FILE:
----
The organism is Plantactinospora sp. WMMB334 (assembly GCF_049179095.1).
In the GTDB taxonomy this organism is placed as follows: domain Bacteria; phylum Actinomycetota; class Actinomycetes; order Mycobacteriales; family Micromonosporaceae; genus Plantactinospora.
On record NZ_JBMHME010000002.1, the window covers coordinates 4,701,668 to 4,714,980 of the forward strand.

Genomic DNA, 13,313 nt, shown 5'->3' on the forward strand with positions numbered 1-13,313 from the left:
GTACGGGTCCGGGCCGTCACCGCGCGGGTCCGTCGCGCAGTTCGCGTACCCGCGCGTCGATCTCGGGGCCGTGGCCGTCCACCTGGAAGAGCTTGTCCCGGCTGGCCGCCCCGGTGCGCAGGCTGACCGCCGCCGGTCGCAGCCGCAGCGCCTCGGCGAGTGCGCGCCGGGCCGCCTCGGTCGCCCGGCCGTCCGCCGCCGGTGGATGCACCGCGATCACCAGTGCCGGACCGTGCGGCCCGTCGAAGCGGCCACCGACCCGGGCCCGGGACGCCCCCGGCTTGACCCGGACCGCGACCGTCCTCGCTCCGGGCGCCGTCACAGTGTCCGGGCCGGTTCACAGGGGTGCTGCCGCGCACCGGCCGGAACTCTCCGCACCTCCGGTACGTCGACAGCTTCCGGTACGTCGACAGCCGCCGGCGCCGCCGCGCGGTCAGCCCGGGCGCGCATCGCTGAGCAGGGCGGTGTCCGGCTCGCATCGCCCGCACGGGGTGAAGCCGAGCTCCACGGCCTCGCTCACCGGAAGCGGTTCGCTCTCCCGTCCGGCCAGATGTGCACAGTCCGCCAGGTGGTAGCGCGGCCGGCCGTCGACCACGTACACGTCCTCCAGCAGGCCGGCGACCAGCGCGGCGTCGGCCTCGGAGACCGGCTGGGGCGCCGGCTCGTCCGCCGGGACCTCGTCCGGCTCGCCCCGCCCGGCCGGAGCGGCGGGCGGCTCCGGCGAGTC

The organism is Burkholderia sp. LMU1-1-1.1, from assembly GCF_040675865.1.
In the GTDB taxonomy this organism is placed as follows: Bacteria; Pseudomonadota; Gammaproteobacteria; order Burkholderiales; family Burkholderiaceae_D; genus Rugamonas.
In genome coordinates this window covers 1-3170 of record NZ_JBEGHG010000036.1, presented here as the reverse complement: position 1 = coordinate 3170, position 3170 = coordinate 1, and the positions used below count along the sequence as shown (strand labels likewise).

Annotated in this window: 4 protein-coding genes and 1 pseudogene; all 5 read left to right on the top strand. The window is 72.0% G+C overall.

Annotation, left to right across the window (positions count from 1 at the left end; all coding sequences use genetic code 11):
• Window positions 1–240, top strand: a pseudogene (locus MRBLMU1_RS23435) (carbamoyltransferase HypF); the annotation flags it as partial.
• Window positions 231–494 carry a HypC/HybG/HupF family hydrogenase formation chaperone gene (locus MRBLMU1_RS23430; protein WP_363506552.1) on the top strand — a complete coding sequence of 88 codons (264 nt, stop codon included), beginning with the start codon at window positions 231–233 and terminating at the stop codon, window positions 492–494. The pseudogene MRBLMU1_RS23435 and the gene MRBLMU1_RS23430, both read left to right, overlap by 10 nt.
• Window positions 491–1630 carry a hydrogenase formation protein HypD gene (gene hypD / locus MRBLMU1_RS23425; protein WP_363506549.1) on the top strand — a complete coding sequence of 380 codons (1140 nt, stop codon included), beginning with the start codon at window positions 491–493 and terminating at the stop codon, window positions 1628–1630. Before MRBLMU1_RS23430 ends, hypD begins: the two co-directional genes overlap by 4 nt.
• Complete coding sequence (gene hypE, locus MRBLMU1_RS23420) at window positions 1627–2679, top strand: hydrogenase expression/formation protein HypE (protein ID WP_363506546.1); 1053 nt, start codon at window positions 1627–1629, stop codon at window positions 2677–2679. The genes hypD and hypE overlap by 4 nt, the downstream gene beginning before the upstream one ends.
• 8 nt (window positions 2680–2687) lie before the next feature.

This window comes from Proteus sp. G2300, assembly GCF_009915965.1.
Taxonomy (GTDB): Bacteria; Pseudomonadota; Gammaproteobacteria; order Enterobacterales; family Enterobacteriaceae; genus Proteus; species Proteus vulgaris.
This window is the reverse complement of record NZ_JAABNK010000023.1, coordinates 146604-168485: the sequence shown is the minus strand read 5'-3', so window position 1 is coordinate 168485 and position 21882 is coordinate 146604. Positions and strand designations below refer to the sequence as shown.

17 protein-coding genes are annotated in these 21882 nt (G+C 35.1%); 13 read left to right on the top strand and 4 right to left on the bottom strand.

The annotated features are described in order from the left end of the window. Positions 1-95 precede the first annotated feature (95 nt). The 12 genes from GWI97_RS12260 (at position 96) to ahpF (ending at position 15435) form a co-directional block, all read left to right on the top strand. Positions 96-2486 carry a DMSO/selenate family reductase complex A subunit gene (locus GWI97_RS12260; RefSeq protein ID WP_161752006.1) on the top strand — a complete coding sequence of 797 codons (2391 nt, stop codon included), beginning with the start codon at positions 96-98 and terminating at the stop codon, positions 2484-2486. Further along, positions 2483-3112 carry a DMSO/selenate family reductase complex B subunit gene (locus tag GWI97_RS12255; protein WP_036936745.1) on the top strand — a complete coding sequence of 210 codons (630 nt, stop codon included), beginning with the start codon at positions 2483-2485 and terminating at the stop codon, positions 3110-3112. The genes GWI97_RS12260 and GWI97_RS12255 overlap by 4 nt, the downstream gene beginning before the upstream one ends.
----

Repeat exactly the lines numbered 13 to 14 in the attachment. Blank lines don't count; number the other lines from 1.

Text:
• Window positions 491–1630 carry a hydrogenase formation protein HypD gene (gene hypD / locus MRBLMU1_RS23425; protein WP_363506549.1) on the top strand — a complete coding sequence of 380 codons (1140 nt, stop codon included), beginning with the start codon at window positions 491–493 and terminating at the stop codon, window positions 1628–1630. Before MRBLMU1_RS23430 ends, hypD begins: the two co-directional genes overlap by 4 nt.
• Complete coding sequence (gene hypE, locus MRBLMU1_RS23420) at window positions 1627–2679, top strand: hydrogenase expression/formation protein HypE (protein ID WP_363506546.1); 1053 nt, start codon at window positions 1627–1629, stop codon at window positions 2677–2679. The genes hypD and hypE overlap by 4 nt, the downstream gene beginning before the upstream one ends.